Dell's Latitude: Who Needs Bells And Whistles?

The new models from Dell may look stodgy, but they deliver solid performance

This is shaping up as a year of radical redesign for notebook computers. The new models will feature all the comforts of the desktop--from big, bright displays to massive disk drives. Modular designs will allow you to mix and match disk drives, CD-ROMs, and extra batteries. And a completely new "thin, wide" shape, big enough to support a 12-in. screen but barely an inch thick, should prove popular.

Compared with this kaleidoscope of innovation, Dell Computer Corp.'s new Pentium-powered Latitude XPi laptops seem positively stodgy. They look a lot like the units they replace. They're not modular, and they lack CD-ROMs and fancy sound systems. But they may be just the laptops for businesspeople on the go who are looking for steak rather than sizzle.

CRISP AND FAST. Indeed, the new Latitudes are no slouches. They come in two basic models: the $2,999 P100SD, with a 100-megahertz Pentium and a 10.4-in. passive-matrix screen, and the $3,999 P133ST, with a 133 Mhz Pentium and an 11.3-in. active-matrix display. Both include 540-megabyte hard drives and 8 MB of RAM. New video adapters from NeoMagic give fast, crisp displays. The Latitude's weight, a bit over six pounds, is typical for notebooks of this class. My experience suggests that you should get a good four hours-plus from the lithium-ion battery.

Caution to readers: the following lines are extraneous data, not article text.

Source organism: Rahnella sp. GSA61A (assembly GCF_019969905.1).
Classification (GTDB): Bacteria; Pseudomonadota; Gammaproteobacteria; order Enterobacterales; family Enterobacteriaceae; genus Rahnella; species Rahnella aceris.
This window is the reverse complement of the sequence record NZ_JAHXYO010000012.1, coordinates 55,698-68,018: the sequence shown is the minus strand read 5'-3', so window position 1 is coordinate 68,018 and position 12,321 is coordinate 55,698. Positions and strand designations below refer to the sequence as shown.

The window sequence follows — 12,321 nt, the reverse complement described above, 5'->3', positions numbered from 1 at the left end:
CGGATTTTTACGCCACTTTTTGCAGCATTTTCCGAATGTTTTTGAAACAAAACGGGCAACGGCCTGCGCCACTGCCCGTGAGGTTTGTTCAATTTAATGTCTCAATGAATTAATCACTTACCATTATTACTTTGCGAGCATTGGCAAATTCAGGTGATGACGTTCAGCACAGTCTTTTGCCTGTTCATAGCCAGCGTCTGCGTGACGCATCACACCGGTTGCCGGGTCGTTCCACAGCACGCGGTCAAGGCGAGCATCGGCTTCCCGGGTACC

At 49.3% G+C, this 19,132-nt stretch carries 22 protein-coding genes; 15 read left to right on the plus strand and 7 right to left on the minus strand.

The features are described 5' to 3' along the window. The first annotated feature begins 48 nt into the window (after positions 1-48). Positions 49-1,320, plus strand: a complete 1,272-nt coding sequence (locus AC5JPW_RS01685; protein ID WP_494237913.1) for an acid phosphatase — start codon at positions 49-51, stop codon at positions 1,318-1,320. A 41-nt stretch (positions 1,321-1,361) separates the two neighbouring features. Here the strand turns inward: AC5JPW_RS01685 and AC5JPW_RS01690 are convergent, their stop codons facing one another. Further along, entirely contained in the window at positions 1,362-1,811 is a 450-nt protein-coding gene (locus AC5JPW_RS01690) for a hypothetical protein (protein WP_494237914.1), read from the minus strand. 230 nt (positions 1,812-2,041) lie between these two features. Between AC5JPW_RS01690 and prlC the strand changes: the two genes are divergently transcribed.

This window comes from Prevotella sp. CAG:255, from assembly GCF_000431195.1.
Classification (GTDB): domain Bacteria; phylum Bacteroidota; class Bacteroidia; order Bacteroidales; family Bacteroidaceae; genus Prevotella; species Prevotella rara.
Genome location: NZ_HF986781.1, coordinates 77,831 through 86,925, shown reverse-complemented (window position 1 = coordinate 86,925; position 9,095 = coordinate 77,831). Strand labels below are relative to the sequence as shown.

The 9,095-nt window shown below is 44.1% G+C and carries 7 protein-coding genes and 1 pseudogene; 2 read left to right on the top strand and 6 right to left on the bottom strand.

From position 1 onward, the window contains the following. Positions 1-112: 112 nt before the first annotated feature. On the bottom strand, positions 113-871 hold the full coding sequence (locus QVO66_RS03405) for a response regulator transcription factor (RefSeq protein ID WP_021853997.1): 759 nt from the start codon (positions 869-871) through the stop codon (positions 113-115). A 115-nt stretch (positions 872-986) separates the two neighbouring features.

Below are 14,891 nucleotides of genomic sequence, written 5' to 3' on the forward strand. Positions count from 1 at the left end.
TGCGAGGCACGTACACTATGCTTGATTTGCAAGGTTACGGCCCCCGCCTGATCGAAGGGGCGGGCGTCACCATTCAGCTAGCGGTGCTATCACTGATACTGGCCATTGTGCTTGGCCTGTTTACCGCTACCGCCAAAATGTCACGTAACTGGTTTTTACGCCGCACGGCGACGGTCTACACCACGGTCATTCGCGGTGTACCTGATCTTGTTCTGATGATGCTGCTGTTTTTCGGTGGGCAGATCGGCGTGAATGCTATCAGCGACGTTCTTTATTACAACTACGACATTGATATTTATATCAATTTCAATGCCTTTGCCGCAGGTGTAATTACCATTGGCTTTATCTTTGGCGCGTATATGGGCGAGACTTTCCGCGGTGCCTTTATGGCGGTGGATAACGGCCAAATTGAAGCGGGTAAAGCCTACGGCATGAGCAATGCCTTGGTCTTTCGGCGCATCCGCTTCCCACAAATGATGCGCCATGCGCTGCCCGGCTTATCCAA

Buyers will probably be smart to spend $399 to double the memory, to 16 MB, and an additional $200 to increase disk capacity to 810 MB. But you may enjoy significant savings if you're upgrading from an older Latitude XP or XPi. Dell has done something all too rare in the laptop business--gone to some lengths to protect customers' investments.

"Anything you've ever purchased [for a Latitude XP] since August, 1994, will work on your new notebook," says Latitude brand manager Wesley W. Laird. That means the new XPs will fit into existing docking stations. Extra batteries, spare hard drives, and memory upgrades can all transfer from old XP laptops to new.

TWO-IN-ONE. The savings can add up. A docking station that allows easy attachment to a network and hooks up to accessories such as a CD-ROM or desktop monitor goes for $229, while a spare battery fetches $199. Salvaging components becomes more important as companies replace some desktops with laptop-dock combinations, a trend Dell sees as critical to success in the corporate market. "Information managers definitely don't want to buy two computers for any individual," says Laird.

I was impressed by the original XPi last summer. In fact, I delayed returning an evaluation loaner to Dell for months because I didn't want to give it up. The new models fix the two worst deficiencies of the originals. Dell has added sound that's a bit primitive, but serviceable. The trackball, which needed frequent cleaning to remove the oil and other crud picked up from your fingers, has been replaced by a Logitech version that uses more robust optical tracking rather than mechanical contact.

One major consequence of Dell's decision to stick with its basic design is that there is no room for an internal CD-ROM drive. That knocks the Latitude out of the multimedia market, but Dell says its mainstream business customers don't mind. A battery-powered portable CD-ROM drive is a $349 option.

There are a lot of fancier notebooks on the market, and more will be appearing in coming weeks. But for solid, untemperamental performance, these new Dells are tough to beat.

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